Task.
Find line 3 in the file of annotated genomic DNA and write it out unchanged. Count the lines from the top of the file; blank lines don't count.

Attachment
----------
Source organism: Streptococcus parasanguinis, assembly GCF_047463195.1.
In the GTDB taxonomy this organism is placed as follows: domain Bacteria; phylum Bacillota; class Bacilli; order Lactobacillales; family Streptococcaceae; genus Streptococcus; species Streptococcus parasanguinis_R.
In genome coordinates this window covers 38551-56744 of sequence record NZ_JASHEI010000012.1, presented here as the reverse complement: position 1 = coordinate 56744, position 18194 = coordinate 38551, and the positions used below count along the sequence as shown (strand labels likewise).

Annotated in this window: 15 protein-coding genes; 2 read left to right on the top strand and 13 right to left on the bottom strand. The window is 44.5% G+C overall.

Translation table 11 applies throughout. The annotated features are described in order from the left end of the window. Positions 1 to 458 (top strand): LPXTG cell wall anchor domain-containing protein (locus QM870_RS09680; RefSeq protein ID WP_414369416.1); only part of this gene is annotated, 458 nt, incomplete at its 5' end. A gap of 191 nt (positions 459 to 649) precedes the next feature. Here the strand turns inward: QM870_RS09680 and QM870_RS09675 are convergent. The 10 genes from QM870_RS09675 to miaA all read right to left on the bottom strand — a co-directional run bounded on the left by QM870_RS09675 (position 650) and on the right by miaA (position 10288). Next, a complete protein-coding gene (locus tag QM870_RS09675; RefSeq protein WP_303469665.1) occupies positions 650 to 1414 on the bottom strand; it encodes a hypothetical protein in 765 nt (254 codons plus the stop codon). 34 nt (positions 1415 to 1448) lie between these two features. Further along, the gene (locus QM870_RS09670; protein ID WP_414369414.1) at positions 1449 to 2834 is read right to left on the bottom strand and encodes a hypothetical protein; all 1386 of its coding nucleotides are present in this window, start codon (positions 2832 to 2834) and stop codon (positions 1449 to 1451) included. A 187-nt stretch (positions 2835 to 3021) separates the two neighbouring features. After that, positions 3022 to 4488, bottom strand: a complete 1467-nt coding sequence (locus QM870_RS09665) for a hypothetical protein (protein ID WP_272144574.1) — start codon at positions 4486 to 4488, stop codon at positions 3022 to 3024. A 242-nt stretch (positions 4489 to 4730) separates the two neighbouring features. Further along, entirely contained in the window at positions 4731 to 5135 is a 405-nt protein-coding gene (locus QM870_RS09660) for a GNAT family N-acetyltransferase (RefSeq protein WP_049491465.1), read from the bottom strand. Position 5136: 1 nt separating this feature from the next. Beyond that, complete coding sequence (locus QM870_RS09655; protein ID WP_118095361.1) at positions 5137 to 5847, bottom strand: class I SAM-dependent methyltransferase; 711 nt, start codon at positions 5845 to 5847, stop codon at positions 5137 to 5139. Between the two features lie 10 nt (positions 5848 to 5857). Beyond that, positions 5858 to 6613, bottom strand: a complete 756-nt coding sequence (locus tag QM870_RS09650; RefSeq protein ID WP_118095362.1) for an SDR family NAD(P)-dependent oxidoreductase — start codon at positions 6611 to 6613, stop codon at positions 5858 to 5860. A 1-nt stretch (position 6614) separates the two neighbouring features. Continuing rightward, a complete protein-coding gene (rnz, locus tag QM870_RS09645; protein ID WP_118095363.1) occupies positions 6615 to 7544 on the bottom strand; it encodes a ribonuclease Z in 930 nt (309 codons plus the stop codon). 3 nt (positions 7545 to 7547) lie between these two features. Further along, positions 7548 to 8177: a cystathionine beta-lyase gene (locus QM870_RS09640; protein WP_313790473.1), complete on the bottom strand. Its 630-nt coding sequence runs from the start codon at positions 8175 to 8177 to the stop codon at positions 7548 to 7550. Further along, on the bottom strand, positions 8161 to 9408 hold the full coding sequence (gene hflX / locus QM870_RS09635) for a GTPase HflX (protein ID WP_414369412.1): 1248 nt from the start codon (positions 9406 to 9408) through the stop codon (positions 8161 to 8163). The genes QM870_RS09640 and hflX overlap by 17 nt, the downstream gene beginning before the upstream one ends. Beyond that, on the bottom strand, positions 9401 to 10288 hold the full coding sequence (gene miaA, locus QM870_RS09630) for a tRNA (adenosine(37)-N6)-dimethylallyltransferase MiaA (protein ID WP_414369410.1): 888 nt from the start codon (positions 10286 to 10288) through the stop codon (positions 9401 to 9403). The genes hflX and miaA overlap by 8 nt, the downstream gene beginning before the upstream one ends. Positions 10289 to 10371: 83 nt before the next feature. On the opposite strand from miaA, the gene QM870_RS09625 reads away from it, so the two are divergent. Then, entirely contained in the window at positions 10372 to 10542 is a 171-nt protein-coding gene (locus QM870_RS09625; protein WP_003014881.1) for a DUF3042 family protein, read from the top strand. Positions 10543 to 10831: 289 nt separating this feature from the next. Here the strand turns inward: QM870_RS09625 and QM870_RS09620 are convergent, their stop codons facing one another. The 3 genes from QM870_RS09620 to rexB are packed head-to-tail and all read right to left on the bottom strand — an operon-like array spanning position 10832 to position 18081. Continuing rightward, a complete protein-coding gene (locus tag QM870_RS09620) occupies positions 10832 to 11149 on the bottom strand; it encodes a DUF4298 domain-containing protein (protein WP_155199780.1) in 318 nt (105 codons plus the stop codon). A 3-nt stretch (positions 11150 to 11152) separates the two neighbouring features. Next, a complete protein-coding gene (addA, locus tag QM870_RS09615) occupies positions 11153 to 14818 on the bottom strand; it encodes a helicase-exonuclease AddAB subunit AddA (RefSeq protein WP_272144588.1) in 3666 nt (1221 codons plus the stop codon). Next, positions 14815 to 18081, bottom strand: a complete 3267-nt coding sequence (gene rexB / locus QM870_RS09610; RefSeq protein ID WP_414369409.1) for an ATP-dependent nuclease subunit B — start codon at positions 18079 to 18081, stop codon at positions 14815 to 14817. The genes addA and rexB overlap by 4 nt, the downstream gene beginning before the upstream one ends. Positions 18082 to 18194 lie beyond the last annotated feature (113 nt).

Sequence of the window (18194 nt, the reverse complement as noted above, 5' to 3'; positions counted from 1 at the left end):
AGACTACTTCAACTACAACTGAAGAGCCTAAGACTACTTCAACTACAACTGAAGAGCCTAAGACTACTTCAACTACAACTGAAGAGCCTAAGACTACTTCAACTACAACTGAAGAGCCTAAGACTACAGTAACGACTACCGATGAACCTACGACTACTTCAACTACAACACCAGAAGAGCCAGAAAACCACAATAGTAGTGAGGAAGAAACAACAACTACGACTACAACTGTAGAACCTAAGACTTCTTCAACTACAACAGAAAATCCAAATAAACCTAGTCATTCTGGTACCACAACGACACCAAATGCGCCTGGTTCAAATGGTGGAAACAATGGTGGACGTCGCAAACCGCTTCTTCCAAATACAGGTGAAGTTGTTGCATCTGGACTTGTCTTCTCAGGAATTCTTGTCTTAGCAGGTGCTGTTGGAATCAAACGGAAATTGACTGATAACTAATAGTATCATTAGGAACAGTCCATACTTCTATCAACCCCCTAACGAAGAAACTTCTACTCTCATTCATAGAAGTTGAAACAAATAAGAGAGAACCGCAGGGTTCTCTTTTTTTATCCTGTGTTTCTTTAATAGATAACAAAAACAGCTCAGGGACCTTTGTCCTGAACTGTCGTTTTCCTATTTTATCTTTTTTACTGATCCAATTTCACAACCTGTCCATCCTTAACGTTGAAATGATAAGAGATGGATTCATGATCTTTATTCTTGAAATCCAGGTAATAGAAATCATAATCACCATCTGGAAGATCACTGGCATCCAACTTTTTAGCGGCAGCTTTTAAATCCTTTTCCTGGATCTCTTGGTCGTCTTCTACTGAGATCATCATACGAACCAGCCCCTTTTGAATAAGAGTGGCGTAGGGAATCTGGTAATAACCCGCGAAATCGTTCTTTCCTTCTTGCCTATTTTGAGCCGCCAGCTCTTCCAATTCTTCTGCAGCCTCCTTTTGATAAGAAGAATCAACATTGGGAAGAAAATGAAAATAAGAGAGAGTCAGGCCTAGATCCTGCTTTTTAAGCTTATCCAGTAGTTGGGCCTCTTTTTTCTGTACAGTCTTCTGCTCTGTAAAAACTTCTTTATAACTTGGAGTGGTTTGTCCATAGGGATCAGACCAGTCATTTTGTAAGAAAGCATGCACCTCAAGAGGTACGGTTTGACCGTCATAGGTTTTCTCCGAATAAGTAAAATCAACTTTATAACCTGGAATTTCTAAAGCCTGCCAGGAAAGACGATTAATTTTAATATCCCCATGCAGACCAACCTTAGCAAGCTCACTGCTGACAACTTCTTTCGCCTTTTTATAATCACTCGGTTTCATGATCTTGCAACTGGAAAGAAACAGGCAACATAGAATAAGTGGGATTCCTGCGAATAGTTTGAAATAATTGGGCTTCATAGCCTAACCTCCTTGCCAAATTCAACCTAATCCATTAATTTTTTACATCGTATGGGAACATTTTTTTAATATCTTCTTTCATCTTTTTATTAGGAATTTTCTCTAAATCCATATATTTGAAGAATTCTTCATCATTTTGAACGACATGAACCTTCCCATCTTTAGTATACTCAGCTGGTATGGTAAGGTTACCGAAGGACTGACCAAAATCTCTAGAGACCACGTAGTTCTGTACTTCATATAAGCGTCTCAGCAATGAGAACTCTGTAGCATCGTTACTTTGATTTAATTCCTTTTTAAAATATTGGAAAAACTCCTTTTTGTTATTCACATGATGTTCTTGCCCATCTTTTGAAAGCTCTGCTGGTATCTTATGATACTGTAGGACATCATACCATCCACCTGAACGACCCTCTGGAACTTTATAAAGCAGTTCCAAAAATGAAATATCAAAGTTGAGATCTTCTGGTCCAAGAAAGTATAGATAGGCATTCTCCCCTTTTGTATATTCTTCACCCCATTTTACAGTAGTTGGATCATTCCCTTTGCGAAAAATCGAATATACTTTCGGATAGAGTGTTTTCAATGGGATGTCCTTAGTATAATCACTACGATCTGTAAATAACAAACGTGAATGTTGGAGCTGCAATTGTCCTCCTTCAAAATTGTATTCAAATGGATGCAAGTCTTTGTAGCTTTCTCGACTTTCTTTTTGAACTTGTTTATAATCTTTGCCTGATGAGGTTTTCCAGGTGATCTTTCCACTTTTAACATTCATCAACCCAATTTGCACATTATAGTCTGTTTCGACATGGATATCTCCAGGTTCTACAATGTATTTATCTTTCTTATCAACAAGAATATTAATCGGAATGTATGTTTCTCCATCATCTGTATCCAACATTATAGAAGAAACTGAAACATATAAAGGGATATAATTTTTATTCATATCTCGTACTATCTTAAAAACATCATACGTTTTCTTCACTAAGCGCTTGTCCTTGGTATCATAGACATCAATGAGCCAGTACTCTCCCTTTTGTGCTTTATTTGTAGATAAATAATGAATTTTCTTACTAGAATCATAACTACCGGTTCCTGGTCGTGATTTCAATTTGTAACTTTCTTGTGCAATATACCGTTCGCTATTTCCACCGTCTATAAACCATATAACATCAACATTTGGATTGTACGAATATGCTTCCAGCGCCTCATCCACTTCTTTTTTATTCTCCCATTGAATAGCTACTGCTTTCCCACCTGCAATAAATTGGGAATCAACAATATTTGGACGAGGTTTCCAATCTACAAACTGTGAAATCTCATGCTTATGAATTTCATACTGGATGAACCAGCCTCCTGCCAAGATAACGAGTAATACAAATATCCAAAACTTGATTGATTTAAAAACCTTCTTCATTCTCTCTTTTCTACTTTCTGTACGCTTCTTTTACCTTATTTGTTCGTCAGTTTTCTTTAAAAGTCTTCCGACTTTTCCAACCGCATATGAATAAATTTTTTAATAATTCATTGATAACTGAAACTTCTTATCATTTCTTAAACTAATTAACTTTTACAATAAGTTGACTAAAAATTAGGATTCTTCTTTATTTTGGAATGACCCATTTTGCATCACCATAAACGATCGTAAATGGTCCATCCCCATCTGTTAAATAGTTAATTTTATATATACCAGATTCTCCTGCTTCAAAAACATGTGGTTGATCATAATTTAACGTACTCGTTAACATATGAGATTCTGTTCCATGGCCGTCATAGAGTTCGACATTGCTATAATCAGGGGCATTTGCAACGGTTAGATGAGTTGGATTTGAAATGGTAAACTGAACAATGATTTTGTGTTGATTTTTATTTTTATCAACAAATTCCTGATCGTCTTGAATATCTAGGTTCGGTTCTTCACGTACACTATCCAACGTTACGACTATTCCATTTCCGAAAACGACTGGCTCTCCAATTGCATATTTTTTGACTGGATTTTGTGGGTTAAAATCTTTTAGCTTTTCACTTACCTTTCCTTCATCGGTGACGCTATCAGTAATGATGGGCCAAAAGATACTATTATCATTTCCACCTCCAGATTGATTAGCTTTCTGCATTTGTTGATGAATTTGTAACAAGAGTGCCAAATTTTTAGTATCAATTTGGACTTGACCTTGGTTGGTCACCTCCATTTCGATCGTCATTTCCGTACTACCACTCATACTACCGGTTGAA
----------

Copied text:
In genome coordinates this window covers 38551-56744 of sequence record NZ_JASHEI010000012.1, presented here as the reverse complement: position 1 = coordinate 56744, position 18194 = coordinate 38551, and the positions used below count along the sequence as shown (strand labels likewise).